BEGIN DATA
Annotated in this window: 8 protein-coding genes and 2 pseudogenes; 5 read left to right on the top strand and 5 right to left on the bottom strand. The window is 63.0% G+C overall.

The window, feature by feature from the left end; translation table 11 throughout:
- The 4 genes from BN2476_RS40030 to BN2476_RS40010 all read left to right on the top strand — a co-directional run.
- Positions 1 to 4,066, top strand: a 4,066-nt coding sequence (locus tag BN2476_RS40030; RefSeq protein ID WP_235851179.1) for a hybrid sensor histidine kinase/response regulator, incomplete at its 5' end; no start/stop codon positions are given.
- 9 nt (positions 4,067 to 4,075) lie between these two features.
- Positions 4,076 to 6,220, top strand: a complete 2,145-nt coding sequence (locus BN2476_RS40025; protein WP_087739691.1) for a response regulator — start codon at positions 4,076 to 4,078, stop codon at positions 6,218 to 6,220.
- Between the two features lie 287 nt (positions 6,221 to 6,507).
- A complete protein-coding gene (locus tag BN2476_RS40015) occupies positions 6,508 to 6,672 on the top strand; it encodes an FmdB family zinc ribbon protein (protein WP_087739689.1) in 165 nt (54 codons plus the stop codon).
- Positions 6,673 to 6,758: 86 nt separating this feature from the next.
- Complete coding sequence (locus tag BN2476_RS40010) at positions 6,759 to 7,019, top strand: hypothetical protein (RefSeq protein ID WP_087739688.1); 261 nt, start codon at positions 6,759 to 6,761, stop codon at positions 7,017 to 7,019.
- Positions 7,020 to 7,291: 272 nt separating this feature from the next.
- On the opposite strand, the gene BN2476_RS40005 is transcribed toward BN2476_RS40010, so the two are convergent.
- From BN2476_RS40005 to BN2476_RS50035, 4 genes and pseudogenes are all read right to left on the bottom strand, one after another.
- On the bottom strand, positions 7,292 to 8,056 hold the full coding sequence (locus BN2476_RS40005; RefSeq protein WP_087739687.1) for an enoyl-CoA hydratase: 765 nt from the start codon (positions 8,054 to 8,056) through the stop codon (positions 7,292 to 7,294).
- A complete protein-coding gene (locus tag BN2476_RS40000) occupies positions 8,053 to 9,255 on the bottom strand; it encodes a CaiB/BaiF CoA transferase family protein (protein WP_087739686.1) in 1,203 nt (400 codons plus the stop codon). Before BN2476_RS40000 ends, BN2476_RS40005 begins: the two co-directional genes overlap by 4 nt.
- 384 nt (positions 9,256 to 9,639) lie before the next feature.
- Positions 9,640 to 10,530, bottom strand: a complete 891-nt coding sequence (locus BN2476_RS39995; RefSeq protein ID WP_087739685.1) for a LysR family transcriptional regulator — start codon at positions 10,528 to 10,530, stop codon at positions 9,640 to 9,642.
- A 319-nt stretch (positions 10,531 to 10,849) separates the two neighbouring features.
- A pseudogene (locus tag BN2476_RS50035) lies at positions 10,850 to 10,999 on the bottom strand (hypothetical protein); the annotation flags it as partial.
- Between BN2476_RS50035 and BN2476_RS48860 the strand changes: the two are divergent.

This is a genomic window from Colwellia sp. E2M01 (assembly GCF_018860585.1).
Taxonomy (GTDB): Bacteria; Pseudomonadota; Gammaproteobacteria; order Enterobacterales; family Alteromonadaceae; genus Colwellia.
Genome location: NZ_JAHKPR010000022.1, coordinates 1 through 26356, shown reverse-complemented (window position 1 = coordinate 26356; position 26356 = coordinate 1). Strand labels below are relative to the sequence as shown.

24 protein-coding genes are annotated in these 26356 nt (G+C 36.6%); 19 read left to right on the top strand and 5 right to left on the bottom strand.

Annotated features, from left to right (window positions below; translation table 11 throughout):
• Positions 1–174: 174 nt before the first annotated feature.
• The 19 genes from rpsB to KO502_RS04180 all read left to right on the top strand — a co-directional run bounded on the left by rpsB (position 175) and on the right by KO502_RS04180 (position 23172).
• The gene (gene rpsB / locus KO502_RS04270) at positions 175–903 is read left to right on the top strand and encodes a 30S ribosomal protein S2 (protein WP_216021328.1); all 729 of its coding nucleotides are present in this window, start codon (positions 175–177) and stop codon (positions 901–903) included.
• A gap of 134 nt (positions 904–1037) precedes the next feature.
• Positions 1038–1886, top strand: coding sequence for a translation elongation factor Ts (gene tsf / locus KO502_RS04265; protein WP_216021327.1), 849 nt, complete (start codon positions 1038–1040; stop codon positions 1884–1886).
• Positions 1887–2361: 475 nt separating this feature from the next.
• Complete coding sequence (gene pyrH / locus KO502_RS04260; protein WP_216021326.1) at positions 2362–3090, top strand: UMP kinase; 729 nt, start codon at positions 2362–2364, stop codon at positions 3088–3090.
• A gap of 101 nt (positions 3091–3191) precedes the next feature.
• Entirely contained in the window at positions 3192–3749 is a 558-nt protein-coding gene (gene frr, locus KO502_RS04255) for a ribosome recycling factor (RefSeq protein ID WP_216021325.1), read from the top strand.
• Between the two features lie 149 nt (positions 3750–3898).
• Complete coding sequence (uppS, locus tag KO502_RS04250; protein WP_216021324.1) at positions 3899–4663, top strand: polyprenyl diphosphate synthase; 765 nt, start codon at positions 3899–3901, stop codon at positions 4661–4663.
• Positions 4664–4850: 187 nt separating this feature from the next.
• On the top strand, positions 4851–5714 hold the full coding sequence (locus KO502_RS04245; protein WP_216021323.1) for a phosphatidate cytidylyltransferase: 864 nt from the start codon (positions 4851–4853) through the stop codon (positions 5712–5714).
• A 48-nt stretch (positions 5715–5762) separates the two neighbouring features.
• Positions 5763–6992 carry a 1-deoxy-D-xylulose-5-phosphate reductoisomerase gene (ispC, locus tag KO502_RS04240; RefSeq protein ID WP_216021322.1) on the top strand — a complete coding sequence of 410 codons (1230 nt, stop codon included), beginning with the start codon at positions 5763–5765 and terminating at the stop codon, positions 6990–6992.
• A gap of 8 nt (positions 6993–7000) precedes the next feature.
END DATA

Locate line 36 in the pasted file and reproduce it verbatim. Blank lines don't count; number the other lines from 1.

• Complete coding sequence (uppS, locus tag KO502_RS04250; protein WP_216021324.1) at positions 3899–4663, top strand: polyprenyl diphosphate synthase; 765 nt, start codon at positions 3899–3901, stop codon at positions 4661–4663.